This weekend on the Dish, we provided an eclectic mix of religious, books, and cultural coverage. In matters of faith, doubt, and philosophy, Thomas Merton taught us how to pray, Reinhold Niebuhr found the essence of Christianity, and Jody Bottum pondered the ways Pope Francis eludes contemporary political categories. Dominique Ovalle urged us to believe in the beautiful, Marc Hopkins investigated the ways jazz music can contribute to Christian worship, Valerie Weaver-Zercher sized up the market for Amish romance novels, and Richard L. Rubenstein remembered a guru’s advice about outgrowing religion. Andrew Ferguson argued that philosophical materialism can’t be lived, Emma Woolerton revealed why Lucretius presented his philosophy in the form of poetry, Kurt Gray explained why playing the victim is the best way for a guilty person to escape blame, and Caitlin Doughty noted the benefits of confronting one’s own death.
In literary and arts coverage, T.R. Hummer mused on a possible recording of Walt Whitman, Darryl Pinckney recalled an embarrassing encounter with James Baldwin, and Tom Jokinen asked if a certain amount of infatuation led to writing good biography. Brad Leithhauser contemplated various authors’ versions of Hell, Colin Dickey surveyed the literary career of opium addict Thomas De Quincey, David McConnell discussed his book about six notorious killings committed by straight men against gays, and Grady Hendrix fondly looked back at MAD magazine’s film satires. David Mamet ruminated on the role of the dramatist, the herbalist Olivia Laing considered the symbolism of Shakespeare’s plants, Greg Bottoms penned an open letter to photographer William Eggleston, and Tom Bissell thought about the literary potential of the video games. Read Saturday’s poem here and Sunday’s here.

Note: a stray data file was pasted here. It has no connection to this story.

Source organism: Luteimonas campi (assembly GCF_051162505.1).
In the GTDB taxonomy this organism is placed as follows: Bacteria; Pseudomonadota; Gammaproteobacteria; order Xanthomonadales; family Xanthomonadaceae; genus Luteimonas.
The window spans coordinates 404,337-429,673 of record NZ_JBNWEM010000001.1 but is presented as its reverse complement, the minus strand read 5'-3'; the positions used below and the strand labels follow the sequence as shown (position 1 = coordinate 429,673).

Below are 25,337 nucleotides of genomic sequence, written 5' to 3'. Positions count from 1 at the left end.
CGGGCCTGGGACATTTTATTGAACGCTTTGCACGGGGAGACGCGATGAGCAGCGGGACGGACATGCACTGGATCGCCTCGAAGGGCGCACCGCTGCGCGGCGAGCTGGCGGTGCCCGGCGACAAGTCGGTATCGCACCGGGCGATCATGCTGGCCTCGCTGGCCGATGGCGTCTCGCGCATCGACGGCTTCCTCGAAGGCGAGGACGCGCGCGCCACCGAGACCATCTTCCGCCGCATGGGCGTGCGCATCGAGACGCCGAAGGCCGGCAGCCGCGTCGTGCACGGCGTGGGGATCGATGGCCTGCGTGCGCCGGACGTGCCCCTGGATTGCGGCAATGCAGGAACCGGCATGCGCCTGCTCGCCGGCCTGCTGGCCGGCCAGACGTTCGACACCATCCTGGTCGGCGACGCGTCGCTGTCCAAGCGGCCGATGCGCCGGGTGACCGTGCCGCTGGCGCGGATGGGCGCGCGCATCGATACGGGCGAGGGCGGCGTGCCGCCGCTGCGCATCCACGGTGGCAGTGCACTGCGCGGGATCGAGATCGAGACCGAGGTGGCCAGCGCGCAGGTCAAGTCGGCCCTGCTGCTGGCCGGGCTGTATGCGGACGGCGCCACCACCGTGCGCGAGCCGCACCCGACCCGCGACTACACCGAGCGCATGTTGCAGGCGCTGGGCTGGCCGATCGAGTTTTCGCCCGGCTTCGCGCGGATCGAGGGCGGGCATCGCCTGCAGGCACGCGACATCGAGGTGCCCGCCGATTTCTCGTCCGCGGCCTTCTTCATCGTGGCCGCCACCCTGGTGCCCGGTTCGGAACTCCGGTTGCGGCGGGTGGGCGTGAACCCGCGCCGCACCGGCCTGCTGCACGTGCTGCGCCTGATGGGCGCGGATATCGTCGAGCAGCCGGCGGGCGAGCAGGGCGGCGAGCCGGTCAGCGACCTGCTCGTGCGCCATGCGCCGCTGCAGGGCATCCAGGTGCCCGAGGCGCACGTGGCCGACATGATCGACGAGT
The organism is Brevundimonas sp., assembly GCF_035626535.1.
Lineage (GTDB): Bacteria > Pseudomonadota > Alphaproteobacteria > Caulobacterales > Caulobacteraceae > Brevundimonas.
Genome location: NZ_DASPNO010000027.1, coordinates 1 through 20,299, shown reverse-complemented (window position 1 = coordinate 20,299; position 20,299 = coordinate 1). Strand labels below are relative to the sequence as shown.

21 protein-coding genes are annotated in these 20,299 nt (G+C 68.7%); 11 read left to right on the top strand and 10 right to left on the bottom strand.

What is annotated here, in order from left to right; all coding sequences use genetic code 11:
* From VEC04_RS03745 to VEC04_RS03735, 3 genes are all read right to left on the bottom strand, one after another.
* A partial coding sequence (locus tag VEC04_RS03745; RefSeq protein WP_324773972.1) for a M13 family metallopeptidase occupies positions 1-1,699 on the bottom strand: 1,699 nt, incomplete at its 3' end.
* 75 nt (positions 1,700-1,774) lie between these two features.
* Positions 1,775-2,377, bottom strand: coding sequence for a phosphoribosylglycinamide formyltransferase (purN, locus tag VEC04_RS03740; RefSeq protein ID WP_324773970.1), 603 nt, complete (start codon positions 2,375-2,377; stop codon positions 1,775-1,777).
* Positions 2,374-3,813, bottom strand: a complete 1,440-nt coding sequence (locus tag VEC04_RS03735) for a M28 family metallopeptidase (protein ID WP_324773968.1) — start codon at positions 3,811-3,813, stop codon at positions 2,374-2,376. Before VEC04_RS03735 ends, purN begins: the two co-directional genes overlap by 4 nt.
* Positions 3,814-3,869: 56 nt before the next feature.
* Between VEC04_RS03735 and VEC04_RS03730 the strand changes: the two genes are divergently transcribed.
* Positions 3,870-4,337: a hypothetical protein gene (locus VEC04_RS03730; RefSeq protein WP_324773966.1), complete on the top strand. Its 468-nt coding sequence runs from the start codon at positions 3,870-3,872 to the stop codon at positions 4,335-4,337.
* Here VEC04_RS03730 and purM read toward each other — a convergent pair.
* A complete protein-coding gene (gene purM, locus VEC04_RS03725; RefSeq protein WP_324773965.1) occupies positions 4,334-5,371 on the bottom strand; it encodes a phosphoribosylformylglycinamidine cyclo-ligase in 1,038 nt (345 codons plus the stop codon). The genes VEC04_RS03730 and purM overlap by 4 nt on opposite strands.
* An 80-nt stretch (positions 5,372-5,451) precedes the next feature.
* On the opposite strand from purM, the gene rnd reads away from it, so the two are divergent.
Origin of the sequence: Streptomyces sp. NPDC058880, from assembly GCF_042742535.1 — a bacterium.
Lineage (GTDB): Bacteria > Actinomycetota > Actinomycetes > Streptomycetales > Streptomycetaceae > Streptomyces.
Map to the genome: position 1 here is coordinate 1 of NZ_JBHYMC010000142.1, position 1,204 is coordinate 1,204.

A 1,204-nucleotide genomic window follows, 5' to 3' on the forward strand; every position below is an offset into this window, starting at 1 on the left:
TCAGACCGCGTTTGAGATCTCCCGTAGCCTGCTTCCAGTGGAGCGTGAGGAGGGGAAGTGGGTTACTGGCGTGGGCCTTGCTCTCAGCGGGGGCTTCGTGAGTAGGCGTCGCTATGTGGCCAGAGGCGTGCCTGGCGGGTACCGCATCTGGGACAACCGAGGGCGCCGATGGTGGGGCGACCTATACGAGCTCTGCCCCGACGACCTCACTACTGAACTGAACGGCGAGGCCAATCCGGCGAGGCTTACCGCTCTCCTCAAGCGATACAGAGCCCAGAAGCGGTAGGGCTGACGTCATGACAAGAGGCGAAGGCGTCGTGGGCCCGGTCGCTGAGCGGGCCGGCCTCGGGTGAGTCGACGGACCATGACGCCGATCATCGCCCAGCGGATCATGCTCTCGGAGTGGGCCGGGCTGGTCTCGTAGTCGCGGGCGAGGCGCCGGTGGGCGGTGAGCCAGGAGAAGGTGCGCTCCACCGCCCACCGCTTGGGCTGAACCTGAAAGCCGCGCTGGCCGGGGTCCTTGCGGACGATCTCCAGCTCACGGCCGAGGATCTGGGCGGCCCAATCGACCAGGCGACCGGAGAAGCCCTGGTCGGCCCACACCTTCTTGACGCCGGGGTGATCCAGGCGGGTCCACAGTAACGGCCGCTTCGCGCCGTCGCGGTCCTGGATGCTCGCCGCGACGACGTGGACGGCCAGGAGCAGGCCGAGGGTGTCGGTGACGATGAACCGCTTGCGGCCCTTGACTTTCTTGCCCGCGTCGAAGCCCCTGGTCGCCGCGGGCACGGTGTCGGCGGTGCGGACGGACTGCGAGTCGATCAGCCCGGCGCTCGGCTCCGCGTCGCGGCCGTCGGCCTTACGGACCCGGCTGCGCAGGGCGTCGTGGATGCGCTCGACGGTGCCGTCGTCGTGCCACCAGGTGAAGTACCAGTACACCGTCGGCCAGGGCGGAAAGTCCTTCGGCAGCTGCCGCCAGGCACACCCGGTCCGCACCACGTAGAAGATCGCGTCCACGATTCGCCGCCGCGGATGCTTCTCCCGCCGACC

In assorted news and views, Lizzie Plaugic unpacked a report on marriage among the millenials, a couple survived long-distance dating with the help of technology and the photogenic dog they shared, Eric Jett lamented missing the golden age of the booty call, and Garance Franke-Ruta offered a theory about why women have difficulty climbing the corporate ladder. Peter Foges told us all about rose champagne, Martha Harbison wondered if some beer drinkers could be addicted to hops, and Katie Arnoldi described how cartels have seized control of the human trafficking business. MHBs here and here, FOTDs here and here, VFYWs here and here, and the latest window contest here.
(“The Deposition” by Dominique Ovalle)